Here are some additional points to keep in mind:


When a premises has more than one voltage system supplying branch circuits, the ungrounded conductors must be identified by phase and system. This can be done by permanently posting an identification legend that describes the method used, such as color-coded marking tape or color-coded insulation.
• Conductors with insulation that’s green or green with one or more yellow stripes can’t be used for an ungrounded or neutral conductor [250.119].
Although the NEC doesn’t require a specific color code for ungrounded conductors, electricians often use the following color system for power and lighting conductor identification:
120/240V, single-phase — black, red, and white
120/208V, 3-phase — black, red, blue, and white
120/240V, 3-phase — black, orange, blue, and white
277/480V, 3-phase — brown, orange, yellow, and gray; or, brown, purple, yellow, and gray






GFCI is not required for this installation. Outdoor outlets of 15 or 20 amp 120 volt do require GFCI protection.
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Old 10-01-2015, 09:53 AM   #23
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I'm having a service installed at home and was wondering if there is a way to verify the ground and neutral aren't swapped at the box if all the wire is the same color.
If you can disconnect the neutral wire from the plug, you can then read the ground pin to the breaker box frame for continuity with an ohmmeter.
This should eliminate any confusion of which is which, regardless of color coding.
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Old 10-01-2015, 10:08 AM   #24
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Something I tell everyone....neutral is always white, but a white is not always a neutral. That applies to insulation color or phase taped conductors. [/derail]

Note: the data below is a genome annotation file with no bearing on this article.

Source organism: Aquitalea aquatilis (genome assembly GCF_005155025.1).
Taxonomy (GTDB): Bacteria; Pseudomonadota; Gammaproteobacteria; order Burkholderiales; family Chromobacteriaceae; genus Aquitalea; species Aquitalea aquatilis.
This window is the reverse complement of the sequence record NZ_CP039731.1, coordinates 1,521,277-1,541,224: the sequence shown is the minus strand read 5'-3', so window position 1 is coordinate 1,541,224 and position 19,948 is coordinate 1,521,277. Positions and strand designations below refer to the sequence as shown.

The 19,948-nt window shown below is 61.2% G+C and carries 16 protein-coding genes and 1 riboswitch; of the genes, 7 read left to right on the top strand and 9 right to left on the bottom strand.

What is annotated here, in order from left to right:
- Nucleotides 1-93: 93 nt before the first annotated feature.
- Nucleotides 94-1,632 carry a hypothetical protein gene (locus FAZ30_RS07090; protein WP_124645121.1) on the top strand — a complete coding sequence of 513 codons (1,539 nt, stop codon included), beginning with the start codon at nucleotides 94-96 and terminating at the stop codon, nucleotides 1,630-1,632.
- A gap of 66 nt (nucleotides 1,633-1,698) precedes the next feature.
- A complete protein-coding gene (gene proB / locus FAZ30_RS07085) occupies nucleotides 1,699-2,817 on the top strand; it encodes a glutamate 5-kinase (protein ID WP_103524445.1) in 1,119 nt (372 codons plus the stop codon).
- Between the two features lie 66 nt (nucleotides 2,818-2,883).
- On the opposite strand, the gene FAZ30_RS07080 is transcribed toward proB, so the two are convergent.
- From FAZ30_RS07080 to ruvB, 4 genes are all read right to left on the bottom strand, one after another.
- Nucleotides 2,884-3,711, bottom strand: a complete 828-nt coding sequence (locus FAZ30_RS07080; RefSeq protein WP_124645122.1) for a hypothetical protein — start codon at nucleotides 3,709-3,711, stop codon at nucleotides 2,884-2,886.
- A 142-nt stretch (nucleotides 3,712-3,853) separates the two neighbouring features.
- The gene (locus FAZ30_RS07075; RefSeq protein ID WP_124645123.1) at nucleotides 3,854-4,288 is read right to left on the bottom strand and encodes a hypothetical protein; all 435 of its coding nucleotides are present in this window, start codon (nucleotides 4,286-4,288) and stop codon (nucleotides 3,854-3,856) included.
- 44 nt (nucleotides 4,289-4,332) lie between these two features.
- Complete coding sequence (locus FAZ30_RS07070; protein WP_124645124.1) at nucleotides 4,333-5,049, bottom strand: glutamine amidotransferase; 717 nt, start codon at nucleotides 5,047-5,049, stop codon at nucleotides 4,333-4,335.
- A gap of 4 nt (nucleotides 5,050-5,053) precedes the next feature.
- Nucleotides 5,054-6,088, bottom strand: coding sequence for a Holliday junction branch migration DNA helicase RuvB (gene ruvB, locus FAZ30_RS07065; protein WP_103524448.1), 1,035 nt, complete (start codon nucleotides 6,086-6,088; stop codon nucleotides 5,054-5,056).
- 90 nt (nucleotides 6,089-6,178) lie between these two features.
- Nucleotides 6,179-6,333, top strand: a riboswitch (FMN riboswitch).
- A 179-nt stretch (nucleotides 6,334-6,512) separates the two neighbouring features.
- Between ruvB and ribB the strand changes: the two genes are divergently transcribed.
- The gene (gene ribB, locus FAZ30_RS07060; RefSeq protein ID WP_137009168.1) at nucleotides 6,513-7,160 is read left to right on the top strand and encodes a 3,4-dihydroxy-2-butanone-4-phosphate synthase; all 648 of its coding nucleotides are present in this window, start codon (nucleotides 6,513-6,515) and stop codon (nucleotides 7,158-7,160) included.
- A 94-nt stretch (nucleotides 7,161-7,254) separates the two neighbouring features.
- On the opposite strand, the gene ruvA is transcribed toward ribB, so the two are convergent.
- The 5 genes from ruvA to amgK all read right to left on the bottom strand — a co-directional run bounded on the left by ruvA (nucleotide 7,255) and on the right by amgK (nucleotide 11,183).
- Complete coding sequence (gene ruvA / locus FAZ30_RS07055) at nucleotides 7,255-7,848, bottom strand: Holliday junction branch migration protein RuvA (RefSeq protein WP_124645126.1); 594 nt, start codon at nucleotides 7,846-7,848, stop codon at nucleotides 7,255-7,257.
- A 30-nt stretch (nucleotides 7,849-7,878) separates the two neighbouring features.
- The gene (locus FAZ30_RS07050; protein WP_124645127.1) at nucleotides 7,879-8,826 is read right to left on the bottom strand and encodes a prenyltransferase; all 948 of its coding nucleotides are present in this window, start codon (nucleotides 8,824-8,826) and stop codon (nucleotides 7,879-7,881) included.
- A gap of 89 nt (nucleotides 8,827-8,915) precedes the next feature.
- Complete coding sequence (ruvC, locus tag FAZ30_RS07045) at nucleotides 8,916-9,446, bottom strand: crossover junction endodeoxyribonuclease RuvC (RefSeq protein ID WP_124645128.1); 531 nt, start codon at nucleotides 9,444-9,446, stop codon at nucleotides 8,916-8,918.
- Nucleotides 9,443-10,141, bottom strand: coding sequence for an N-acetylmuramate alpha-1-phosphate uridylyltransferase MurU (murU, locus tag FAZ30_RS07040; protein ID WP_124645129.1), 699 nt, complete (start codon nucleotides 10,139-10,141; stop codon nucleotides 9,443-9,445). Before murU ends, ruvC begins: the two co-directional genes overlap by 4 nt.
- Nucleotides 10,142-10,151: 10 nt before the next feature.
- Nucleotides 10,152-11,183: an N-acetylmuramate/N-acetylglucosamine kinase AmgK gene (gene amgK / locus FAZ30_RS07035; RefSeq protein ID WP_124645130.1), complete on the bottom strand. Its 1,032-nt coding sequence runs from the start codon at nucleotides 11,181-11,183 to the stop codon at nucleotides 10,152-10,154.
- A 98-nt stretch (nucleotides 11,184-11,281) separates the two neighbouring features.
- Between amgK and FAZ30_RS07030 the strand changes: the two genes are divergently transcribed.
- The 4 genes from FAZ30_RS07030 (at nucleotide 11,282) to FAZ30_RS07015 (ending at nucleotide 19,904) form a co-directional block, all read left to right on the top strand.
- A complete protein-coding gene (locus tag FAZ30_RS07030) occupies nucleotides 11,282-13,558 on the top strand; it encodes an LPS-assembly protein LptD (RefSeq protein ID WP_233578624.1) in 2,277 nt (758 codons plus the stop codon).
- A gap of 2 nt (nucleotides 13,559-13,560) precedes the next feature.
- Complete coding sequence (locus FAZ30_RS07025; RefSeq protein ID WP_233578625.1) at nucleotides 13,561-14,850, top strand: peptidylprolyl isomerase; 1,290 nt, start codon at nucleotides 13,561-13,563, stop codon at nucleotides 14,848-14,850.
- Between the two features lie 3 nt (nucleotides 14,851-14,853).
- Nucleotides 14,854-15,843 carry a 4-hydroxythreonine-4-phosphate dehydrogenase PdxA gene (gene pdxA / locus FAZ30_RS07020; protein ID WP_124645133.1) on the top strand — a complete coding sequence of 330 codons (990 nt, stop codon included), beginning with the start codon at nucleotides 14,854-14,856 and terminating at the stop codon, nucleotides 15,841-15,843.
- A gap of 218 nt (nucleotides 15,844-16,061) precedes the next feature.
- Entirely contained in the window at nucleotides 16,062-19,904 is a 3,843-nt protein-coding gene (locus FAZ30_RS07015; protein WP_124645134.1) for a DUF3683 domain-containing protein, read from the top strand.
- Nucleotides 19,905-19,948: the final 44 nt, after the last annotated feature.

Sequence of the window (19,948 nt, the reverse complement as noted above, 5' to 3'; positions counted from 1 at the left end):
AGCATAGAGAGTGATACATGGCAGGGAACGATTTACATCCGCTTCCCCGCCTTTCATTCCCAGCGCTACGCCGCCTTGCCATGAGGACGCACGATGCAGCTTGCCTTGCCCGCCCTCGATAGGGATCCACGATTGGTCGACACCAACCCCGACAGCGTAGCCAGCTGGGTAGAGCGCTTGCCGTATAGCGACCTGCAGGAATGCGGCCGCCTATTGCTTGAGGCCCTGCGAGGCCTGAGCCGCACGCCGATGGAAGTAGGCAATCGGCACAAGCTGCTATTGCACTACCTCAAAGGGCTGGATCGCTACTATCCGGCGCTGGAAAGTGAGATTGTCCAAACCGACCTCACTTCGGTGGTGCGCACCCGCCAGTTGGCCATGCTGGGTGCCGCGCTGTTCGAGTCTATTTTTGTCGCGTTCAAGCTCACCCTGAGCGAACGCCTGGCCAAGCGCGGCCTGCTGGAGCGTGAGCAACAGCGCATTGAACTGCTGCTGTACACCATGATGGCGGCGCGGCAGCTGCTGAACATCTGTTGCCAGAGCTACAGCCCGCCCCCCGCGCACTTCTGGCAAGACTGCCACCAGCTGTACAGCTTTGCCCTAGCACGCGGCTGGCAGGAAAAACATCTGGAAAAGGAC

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Old 10-01-2015, 05:42 PM   #25
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If you ave a circuit surge protector, most of them have indicators showing if wiring is correct. Best of luck.
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Old 10-02-2015, 07:47 AM   #26
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I'd be highly suspicious of any work done by an "electrician" who didn't use properly color coded wires. Plain and simple - an installation that isn't color coded fails to meet not only the letter of the code - but more importantly, the intent of the code. I'd keep my checkbook in my pocket until the job was done right.
Good advice, Space!!
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Old 10-02-2015, 07:49 AM   #27
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I'm having a service installed at home and was wondering if there is a way to verify the ground and neutral aren't swapped at the box if all the wire is the same color.
I'm curious why you are asking this??
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Old 10-02-2015, 08:12 AM   #28
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Originally Posted by HVAC Bill View Post
As said in previous reply, electrically and code wise, as long as last 4-6" is marked with the proper color tape all is good. One very important feature that I have not heard mentioned is this plug is considered for outdoor use, therefore make sure your breaker is a ground fault breaker. Expensive, but many are killed with a lot less amperes.
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Many RVs with large inverters will not work with a GFI breaker. Ours won't. I really don't know why, but it's pretty common.

I don't think I've ever seen a GFI breaker in an RV Park. At least for the 50amp and 30amp plugs. The 15/20 plug is almost always GFI.